Harebottle's strategy, from buying African ruby and emerald mines to leveraging iconic names, is supported by Brian Gilbertson, ex-CEO of the world's largest miner, BHP Billiton Ltd. (BHP) Gilbertson heads an investment fund that licensed the Faberge brand name to London-based Gemfields and bought a controlling stake in 2007. His son, Sean, is on the board.
High-quality emerald prices increased more than 10-fold in the past three years, out pacing a 21 percent gain in diamonds, according to calculations based on Gemfields and WWW International Diamond Consultants Ltd. data. Still the red, green and blue stones comprise just 10 percent of global gem sales and lack standardized pricing.
A 0.9 carat round diamond that's internally flawless and of rare white color would cost about $7,000, according to online retailer Blue Nile. A round emerald with "excellent clarity" of the same size would cost about $3,500, according to Africa Gems, an online retailer of the stones.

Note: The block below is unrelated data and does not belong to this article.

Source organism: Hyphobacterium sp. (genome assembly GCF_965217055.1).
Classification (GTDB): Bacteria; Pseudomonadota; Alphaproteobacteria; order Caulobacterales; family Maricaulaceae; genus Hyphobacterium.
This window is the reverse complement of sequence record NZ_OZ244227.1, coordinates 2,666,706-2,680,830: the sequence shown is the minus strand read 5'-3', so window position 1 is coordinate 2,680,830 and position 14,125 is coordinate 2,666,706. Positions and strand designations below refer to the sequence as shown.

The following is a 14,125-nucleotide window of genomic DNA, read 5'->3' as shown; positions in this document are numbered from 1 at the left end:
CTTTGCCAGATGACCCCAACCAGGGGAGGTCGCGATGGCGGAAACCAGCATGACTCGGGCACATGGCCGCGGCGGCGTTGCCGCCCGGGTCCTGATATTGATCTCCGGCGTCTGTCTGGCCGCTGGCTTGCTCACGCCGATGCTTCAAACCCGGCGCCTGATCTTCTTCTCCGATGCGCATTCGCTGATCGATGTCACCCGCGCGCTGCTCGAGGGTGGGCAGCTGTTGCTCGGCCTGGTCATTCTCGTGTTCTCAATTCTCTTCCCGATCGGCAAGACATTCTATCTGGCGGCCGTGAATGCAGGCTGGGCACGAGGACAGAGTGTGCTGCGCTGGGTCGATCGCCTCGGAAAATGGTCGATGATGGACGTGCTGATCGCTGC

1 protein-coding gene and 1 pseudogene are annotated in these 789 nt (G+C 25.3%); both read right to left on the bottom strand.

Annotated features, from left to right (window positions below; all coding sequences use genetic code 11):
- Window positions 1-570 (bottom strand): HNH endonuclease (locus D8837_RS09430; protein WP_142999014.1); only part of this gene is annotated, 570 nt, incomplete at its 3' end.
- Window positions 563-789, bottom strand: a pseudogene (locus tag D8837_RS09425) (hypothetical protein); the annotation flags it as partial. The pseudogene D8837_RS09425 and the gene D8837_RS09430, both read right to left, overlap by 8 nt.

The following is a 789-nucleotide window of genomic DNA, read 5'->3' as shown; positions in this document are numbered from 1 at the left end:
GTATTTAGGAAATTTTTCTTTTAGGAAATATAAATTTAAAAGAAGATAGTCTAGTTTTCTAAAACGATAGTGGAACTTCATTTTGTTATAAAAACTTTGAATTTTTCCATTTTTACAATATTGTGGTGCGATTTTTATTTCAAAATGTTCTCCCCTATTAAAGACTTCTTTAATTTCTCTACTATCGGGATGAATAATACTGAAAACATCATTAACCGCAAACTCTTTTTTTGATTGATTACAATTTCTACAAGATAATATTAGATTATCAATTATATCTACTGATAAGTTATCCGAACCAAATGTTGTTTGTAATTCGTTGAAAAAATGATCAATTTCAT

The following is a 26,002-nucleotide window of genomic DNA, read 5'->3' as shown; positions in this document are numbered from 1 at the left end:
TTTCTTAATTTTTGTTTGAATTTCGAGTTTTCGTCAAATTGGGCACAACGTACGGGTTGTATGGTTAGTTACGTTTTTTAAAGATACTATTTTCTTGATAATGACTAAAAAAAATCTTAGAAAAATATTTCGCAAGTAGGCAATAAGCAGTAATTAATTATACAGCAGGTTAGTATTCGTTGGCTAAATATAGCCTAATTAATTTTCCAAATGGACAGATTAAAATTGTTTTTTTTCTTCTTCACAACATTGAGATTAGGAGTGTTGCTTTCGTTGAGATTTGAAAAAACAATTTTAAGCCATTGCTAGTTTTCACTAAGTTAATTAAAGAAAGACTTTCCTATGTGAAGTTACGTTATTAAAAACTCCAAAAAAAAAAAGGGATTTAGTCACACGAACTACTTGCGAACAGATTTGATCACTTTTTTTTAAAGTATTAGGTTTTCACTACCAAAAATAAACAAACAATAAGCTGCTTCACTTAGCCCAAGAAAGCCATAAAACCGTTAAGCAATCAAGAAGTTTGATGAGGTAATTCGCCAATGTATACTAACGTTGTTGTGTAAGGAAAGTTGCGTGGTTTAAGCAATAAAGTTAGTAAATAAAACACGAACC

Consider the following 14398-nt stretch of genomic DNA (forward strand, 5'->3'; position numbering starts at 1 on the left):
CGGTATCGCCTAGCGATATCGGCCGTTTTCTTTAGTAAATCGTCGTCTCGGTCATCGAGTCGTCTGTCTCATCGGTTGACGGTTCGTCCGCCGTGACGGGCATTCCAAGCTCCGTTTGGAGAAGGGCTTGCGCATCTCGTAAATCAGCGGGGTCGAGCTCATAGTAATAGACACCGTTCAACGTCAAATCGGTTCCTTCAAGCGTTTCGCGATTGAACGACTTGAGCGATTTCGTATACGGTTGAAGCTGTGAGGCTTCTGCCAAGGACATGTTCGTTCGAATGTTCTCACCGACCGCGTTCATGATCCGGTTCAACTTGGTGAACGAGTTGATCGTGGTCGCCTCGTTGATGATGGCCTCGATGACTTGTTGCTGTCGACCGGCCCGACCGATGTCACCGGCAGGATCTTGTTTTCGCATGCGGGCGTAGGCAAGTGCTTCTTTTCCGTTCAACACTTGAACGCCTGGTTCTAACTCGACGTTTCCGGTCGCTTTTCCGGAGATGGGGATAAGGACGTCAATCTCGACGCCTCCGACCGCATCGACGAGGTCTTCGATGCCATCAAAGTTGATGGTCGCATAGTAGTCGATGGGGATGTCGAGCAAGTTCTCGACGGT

Gemfields' market value increased to about 140 million pounds ($225 million) this year as prices increased for its Zambian output. That's where it owns 75 percent of the Kagem emerald mine, the world's largest. It also has 75 percent of the Montepuez ruby field in Mozambique. The biggest investor is the Rox unit of Pallinghurst Resources Ltd., a Guernsey, U.K.-based fund that invests in natural resources whose chairman is Gilbertson. Rox owns 63 percent of Gemfields.
The company lacks the heft of the 20th century De Beers model, in which a single firm mined, marketed and largely controlled wholesale prices. Colored stones are a fragmented industry that's largely supplied by individual miners -- sometimes parents and children -- across about 10 countries.
At the same time it has benefited from singer and clothing purveyor Jessica Simpson, actress Halle Berry and the Duchess of Cambridge receiving engagement rings containing colored stones.
Global imports of rough emeralds, rubies and sapphires totaled about $2.2 billion in 2011, according to the United Nation's Comtrade data. Rough diamond sales totaled about $18.9 billion, according to BMO Capital Markets research.
"During the past three years, these other gemstone categories have taken away yet another half percent from our market share, of our display space, of our sales in the jewelry retail shops," Moti Ganz, president of the diamond manufacturers group, said in a speech at the World Diamond Congress on Oct. 15.